You grew up on a farm in Roscommon and live in Glenmalure, one of the loveliest parts of Wicklow. How much did this inspire you to become a nature poet?
I didn’t consciously choose to write nature poetry but when I began to write in my early 40s it was in the natural world that I found the images to explore the complexities of what it is to be human. Though I was already living in Glenmalure, my imagination initially drew me back to the farm where I grew up. Over the years as I walked and got to know the fields, woods and hills around us the Wicklow landscape entered the poems.
Tell me about Windfall: Irish Nature Poems to Inspire and Connect, the collection you’ve edited of fellow Irish poets’ work.
Hachette Ireland invited me to edit an anthology of Irish nature poems for illustration by Jane Carkill. For months I was steeped in nature poetry from Yeats to the present day and I could easily have chosen another 70 superb poems. It’s a beautiful book which I hope will bring pleasure to a broad audience, including those who don’t usually read poetry. It’s also a timely book, drawing our attention of the wonders of the natural world around us at this moment of environmental crisis.
Do you have a personal favourite?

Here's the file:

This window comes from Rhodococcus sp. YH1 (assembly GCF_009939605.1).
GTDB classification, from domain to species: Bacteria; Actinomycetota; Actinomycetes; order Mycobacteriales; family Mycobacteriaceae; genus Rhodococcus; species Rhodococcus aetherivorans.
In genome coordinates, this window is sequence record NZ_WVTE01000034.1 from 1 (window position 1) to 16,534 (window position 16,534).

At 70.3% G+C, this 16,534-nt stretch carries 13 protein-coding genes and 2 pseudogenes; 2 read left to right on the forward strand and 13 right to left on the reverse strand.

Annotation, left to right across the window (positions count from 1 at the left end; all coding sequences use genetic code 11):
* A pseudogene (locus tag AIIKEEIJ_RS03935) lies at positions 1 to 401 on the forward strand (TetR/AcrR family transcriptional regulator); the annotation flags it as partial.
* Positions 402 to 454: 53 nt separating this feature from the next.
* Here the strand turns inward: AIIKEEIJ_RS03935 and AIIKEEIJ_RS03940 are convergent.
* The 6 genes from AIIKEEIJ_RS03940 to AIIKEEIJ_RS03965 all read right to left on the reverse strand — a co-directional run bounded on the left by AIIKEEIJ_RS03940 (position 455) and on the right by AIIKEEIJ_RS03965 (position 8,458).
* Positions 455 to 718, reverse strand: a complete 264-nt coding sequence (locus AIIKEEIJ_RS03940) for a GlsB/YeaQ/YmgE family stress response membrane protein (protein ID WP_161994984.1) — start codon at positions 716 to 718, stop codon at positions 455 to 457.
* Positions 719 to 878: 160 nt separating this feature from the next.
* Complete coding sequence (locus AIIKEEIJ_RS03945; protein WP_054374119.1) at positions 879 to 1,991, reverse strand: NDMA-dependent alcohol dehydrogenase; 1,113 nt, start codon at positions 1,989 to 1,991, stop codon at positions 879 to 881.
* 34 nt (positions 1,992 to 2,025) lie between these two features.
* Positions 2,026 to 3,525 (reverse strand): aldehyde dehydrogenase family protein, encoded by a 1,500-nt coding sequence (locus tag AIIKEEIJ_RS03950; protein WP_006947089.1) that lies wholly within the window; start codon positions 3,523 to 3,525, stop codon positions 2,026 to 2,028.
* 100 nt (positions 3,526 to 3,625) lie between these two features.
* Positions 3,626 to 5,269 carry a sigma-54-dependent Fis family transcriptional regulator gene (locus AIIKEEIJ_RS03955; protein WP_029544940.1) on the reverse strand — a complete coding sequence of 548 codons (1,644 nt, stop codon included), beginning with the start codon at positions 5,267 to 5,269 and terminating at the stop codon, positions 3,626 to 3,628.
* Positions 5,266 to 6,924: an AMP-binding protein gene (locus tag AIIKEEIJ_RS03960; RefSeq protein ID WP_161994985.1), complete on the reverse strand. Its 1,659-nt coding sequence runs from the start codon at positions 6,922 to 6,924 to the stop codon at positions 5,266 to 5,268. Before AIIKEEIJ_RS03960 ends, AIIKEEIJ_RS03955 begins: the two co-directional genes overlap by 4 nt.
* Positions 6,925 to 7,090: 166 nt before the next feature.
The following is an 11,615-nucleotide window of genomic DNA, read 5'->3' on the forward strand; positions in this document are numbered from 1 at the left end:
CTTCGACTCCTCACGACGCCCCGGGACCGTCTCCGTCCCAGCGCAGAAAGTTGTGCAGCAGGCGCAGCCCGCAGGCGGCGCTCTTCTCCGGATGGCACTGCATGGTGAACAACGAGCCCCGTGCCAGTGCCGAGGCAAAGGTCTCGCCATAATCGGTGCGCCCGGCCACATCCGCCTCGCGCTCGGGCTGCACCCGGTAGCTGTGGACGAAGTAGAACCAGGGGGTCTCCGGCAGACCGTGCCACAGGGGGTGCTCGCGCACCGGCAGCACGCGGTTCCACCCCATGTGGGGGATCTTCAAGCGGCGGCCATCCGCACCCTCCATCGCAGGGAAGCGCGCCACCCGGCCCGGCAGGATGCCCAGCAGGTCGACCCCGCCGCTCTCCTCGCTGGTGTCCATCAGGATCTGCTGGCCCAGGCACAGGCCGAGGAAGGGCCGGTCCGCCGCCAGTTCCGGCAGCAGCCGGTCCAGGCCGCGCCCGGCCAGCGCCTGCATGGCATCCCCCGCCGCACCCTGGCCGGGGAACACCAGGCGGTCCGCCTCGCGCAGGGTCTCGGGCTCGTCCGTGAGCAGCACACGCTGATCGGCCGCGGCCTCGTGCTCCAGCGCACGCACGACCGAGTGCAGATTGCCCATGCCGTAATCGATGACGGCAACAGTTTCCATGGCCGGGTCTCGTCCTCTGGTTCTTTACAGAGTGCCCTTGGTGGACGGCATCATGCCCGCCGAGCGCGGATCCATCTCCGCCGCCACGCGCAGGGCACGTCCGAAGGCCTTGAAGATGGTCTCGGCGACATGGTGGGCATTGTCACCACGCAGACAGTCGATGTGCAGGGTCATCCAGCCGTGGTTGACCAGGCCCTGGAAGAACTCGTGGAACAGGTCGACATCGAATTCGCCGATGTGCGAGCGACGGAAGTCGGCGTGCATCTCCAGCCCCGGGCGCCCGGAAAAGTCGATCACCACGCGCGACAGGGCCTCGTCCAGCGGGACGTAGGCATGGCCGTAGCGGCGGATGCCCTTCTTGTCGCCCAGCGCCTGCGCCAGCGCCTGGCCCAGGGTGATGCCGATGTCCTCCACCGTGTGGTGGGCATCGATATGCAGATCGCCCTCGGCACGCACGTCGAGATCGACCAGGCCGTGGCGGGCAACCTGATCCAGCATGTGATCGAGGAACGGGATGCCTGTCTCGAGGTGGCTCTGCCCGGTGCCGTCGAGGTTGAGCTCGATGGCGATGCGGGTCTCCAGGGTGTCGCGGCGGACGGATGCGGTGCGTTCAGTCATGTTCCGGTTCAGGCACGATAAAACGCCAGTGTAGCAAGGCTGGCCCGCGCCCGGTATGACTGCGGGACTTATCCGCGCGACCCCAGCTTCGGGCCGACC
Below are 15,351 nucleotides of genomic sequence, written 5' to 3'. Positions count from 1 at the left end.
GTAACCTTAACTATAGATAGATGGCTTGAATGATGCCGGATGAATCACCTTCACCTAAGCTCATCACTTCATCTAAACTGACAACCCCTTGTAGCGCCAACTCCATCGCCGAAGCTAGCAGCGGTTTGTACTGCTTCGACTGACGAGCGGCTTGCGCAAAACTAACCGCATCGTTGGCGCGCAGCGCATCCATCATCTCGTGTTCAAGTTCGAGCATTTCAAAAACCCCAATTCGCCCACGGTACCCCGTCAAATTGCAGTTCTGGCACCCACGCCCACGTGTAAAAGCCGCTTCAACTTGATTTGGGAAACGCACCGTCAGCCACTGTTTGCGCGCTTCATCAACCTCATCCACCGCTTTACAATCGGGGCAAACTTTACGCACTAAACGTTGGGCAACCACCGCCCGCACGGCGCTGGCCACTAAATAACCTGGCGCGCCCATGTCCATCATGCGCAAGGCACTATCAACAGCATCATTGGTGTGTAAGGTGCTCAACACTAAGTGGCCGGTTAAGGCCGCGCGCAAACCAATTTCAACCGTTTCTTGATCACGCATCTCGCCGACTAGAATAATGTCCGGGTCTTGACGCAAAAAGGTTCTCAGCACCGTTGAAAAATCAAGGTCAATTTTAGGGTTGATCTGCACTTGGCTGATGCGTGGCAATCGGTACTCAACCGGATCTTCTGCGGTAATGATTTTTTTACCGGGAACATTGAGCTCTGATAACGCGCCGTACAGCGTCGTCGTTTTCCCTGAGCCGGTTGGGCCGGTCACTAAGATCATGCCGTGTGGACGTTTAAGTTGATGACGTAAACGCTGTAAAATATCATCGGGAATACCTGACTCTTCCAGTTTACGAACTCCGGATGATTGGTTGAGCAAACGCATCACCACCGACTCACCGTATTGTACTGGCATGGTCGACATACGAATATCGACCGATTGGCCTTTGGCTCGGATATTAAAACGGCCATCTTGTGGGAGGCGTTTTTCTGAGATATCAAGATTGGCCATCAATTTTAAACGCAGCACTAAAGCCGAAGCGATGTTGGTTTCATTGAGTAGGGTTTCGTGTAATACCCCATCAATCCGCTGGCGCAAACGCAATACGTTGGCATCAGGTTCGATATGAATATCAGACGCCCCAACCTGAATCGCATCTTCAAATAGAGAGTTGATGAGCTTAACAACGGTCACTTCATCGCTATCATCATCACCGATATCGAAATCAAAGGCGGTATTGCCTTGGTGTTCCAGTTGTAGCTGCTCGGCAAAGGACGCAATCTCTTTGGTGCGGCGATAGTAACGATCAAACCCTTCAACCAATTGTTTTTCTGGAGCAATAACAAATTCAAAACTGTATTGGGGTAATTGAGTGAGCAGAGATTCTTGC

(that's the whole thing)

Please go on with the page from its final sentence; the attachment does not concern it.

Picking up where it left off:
One of my favourites is the late Frances Harvey’s Heron, a highly original evocation of this iconic bird.
“Windfall apples” are fed by miners to the Pit Ponies of Glendasan in your new collection, A Change in the Air. Did that inspire the title?
I love the sound of the word and it expresses the essence of the anthology as an unexpected and generous gift of nature.
A Change in the Air, your third full-length collection, is shortlisted for the T S Eliot Poetry Prize 2023 and the Forward Prize for Best Collection 2023. Tell me about it. How important is such recognition?
I am honoured and absolutely delighted to be on these shortlists. I felt happy with the collection myself but there is no knowing how it will be received in the wider world. I’m deeply grateful for the affirmation and for how it is taking my work to a much wider audience.
In 2016 The River was the first poetry collection ever shortlisted for the Royal Society of Literature Ondaatje Award, given for a distinguished work of fiction or non-fiction evoking the spirit of a place. How important is place in your work?
Place is at the heart of my work; I can’t write about people without evoking the place that shaped them and that they in turn shaped. In poetry of place, inner and outer worlds meet and find expression.